Wireless routers are increasingly coming to market with USB 3.0 ports. I'm seeing this feature included quite often with many of the latest premium, dual-band 802.11ac Wi-Fi routers
. A USB port on a router lets you connect a printer or external hard drive for sharing on the network. USB ports are handy because they make it very simple to set up a network printer on a home network or quickly expand sharable storage. However, there are some concerns that USB 3.0 on routers may be a source of signal interference for wireless devices.
Let's look at the reality behind this fear, and also at what the industry and you as a home user can do to combat interference issues with USB 3.0 and Wi-Fi.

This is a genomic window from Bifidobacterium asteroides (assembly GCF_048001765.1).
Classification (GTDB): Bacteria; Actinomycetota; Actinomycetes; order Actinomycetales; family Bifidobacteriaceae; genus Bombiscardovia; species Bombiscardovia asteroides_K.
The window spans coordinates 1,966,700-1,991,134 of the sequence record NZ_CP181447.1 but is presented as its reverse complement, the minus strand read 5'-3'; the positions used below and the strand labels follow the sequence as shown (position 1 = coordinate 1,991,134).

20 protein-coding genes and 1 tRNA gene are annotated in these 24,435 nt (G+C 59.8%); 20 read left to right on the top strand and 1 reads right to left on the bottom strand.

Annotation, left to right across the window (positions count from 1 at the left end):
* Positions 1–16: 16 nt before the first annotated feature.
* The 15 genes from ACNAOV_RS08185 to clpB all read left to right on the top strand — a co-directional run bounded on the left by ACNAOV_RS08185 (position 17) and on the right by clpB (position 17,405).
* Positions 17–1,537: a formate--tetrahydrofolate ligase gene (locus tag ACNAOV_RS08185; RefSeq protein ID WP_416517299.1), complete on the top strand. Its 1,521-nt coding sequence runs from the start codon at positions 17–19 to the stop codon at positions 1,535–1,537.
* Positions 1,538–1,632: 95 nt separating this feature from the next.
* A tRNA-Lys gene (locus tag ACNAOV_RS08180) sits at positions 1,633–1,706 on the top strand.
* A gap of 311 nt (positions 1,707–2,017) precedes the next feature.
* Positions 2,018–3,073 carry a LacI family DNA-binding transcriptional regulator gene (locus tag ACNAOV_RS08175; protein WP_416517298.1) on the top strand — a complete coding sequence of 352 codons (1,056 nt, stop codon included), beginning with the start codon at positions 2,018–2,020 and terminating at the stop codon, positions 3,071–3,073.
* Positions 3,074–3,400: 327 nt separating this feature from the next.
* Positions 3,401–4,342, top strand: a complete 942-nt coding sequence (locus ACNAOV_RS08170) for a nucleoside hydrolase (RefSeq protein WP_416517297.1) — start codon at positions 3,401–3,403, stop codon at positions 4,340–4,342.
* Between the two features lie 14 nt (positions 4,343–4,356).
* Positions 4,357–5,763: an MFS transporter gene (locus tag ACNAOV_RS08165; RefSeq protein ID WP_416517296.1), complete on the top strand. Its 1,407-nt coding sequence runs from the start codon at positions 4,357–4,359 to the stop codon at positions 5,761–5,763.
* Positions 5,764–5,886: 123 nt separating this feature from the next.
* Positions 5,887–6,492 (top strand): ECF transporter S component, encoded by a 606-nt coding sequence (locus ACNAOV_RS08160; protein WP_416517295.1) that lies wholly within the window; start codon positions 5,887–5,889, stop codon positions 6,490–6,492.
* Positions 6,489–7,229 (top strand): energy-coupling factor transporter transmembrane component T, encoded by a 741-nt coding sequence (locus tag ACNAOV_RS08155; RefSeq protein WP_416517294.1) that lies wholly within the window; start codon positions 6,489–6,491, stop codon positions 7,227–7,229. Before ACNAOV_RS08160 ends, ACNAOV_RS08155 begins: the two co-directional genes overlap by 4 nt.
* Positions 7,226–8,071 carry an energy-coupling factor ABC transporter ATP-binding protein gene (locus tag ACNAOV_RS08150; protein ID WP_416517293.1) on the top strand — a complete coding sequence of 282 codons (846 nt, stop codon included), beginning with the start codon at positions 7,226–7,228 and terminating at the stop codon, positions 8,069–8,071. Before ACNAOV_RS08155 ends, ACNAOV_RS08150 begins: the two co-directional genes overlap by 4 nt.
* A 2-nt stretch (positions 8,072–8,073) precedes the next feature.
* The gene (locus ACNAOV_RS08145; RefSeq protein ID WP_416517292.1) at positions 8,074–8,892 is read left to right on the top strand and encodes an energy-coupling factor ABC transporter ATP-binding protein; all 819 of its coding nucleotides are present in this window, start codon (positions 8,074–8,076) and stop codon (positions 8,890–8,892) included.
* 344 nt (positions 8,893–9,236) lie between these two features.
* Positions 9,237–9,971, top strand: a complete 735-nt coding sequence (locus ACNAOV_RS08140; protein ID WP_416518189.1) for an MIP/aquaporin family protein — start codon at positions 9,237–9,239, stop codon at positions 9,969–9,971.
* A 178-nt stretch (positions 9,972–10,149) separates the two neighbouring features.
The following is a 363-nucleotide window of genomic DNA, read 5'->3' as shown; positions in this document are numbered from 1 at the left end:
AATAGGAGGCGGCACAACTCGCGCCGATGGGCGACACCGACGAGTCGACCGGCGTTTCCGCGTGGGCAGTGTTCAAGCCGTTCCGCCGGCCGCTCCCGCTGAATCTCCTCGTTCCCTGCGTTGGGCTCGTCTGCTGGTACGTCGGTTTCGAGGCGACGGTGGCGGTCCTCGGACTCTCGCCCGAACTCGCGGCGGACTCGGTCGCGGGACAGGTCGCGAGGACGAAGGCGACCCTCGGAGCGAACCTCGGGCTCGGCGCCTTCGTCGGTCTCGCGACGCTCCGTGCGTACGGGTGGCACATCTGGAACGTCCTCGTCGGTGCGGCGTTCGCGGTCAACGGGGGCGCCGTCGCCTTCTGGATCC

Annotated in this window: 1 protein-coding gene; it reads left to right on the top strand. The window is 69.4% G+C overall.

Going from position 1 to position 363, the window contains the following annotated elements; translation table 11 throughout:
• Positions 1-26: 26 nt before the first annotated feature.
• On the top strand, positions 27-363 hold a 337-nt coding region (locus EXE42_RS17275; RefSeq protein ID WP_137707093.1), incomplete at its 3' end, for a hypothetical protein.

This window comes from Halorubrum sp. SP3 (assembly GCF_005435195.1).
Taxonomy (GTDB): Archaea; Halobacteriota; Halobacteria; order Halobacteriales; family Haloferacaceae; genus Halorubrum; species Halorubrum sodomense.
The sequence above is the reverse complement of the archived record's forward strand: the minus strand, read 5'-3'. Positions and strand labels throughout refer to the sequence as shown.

Why USB 3.0?
Of course, the advantage of USB 3.0 over USB 2.0 is speed. Throughput rates can vary depending on hardware, software, and other factors, but generally USB 2.0 has a speed of about 40MBps while USB 3.0 can reach 400MBps—as shown in tests done mostly with data transfers to external drives. So there is a definite performance gain with USB 3.0. That means faster data transfers to and from attached external drives and faster network printing with USB 3.0-supported devices when connected to a router's USB 3.0 port.